Retaining is different because oftentimes, you’ve worked with that person and you kind of learn what their personal life looks like. You realize that, wow, for this person, maybe working four days a week, just working 80% of the time is actually a huge benefit to them. They will stick around a long time, a lot longer, if you are able to give them that flexibility, or as I said, to know that their job is stable, to have a huge impact on the app that they are working on, and have more control to manage or not manage people.
There are all types of things. I think we often get stuck on this transactionality of it where it’s salary and benefits and it’s kind of those things. As startups, we still have advantages over these larger companies. It’s not just remote work like it has been for the past decade, but it’s several of these other things. It’s the flexibility to be able to meet people where they are, where they want to be met, and potentially retain some people who might otherwise leave even if you don’t have the money to pay them top dollar.
My next topic is a topic submitted by a listener, and actually, I want to go back on what I said earlier about not losing anything by having my tweets deleted. The one thing that I lost is I tweeted a question. I said Courtland Allen’s come on the podcast, what should we talk about? There were about 25 or 30 pretty interesting topics and we only covered maybe five of them in that. Then I’ve covered I think four or five since then. There were still 15 or 20 topics that I think could have made great conversations and of course, they’re gone now.
This was from that. I had already copied it into our Questions Trello board. A question is if you had to start a new SaaS today, what are all the criteria that the market or the app would need to have? There’s a lot and this varies by person.
I remember sitting down with Derek Reimer before he’s going to start starting SavvyCal and he had his list of personal requirements. I think some people, if you’re a true lifestyle bootstrapper and you just want to build $100,000, $200,000 a year app and live the amazing four-hour workweek life, then your criteria will be different than someone who wants to build seven- or eight-figure business and sell it for $30 million or $40 million and get there in three or five years. The markets are different, the problems that you’re going to tackle have to be different to have those different velocities.
My list is from someone who has stair-stepped his way up into a place where I’m not going to build a small app anymore. If I were ever to build a SaaS again, I would not want it to be a six-figure ARR company because I’ve been there, I’ve done that, and it just wouldn’t be interesting. It wouldn’t be learning for me at this point. Even building a low seven-figure SaaS app would be retreading old ground.
My criteria come down to several of the following. I don’t know if this was an exhaustive list, but I jotted a few down coming in because there are a lot of things to be thinking about. The first thing, of course, is business to business. I wouldn’t go to consumers and I frankly wouldn’t want to be marketing to aspirational folks or prosumers. There’s just too much price sensitivity and the churn is too high.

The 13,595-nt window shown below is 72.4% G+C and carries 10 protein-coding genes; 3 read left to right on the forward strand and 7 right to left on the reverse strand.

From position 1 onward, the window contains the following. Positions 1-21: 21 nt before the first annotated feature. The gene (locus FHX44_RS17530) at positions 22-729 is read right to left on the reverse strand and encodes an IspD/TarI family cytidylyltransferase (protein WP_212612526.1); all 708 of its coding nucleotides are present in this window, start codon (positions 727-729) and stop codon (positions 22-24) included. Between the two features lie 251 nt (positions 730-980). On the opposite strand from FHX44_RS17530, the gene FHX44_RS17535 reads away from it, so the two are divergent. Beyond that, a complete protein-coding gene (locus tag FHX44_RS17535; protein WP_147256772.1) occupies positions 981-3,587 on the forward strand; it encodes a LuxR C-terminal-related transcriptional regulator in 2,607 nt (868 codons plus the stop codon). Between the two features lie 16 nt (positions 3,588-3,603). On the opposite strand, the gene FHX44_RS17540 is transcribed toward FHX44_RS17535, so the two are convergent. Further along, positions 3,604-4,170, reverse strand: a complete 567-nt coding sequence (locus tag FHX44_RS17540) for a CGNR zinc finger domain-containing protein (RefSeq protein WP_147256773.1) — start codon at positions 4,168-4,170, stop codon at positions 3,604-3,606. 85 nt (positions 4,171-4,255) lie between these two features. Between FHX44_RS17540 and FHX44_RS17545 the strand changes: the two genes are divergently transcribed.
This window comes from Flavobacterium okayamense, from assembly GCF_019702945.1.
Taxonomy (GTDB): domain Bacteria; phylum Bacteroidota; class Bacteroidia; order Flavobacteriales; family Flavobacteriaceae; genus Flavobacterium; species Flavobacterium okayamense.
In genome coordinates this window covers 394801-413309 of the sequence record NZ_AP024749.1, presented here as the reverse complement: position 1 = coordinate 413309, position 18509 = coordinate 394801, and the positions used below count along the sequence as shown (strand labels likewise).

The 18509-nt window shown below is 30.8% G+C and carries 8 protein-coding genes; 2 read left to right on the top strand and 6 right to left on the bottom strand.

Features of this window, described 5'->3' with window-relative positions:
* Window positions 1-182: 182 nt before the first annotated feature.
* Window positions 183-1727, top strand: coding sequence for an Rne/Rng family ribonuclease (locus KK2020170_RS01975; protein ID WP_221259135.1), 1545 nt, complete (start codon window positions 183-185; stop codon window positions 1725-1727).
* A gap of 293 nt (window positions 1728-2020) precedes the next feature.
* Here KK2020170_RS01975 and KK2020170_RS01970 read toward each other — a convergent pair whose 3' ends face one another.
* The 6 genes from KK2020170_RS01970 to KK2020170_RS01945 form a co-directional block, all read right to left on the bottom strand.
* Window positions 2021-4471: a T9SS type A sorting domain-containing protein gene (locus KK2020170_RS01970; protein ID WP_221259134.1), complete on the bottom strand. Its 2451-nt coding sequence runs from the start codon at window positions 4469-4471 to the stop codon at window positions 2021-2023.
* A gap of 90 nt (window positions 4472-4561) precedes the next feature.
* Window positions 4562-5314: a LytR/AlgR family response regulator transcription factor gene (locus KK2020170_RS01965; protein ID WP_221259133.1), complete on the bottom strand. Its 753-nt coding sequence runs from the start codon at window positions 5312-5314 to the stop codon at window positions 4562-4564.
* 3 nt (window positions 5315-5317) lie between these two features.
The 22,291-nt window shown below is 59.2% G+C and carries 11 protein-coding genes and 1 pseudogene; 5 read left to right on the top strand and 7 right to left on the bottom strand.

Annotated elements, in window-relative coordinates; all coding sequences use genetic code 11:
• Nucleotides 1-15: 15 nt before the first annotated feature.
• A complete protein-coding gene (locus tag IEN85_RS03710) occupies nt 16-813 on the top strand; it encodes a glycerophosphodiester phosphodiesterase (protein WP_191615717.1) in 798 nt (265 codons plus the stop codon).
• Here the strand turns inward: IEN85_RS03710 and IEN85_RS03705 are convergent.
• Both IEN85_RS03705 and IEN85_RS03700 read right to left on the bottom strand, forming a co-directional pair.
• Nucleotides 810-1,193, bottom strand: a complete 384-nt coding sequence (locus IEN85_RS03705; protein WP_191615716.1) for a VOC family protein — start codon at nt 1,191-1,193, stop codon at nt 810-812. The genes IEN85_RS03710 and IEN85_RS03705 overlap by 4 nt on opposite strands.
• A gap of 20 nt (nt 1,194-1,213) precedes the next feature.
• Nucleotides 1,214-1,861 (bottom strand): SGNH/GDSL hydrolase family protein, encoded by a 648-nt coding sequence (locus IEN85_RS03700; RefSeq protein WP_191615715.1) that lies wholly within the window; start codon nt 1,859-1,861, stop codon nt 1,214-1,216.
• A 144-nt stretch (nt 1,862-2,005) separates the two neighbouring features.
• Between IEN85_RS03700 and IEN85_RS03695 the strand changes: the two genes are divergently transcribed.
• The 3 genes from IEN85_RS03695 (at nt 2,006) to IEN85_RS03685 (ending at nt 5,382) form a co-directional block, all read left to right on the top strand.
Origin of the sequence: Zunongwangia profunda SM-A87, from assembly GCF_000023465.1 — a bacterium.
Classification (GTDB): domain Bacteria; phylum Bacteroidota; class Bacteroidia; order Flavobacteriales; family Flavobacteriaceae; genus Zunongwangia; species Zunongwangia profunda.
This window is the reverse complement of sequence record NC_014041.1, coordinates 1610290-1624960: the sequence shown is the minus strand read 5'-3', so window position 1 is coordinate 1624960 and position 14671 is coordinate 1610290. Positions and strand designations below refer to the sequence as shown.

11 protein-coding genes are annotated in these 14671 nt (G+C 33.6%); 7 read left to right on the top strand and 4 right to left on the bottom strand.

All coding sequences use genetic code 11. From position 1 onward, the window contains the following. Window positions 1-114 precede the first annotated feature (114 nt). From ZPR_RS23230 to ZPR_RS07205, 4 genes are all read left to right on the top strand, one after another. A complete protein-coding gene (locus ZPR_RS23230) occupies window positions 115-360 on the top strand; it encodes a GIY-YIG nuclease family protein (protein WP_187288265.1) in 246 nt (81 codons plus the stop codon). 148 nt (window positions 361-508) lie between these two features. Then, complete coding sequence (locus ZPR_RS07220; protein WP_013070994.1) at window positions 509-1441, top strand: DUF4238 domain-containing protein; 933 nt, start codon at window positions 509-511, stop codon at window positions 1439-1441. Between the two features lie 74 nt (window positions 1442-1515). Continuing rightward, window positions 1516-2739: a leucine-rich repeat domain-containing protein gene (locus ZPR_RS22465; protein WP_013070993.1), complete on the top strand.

The next thing though and what’s super important to me is that it has some organic reach, meaning that people are searching for it. This goes all the way back to the Start Small, Stay Small days, but not just that they’re searching Google for it but there just is a market-proven out for it because inventing a category or building out a market is not something I’m particularly interested in.
If you think of Drip and how it started, before it was an email service provider. It was actually an email capture widget and there were no other apps doing that. There was no sumo.com. There was no OptinMonster when we launched, or maybe OptinMonster was WordPress, and it launched within a few months of us. It was really right around the same time.
We were moving into this new category and then what I realized was there was so much demand in this existing category of email service providers and that the big ones weren’t able to provide for their customers and that’s why we basically moved into that space. Within months of launching in 2013, we moved into that space. It was very fast. I would want there to be an organic reach because I have the experience and the resources to be able to get in front of whether it’s search volume or wherever else that reach is playing out.
Another thing I’d be looking for is some kind of virality. It doesn’t need to have this incredible built-in viral loop like a social network, but when I look at SignWell which is e-signature from Ruben Gamez, when I look at SavvyCal which is a scheduling link software from Derek Reimer, they both have pretty neat viral loops of when I go to sign a document and I invite other people, they see this neat app that’s easy to use and better than the other products on the market.
Even that little bit of virality that is a natural spread, that’s a really nice flywheel. In the early days, it wasn’t that important but when you get to 100 customers, you get to 1000, you get to 10,000, suddenly that loop becomes a chunk of growth.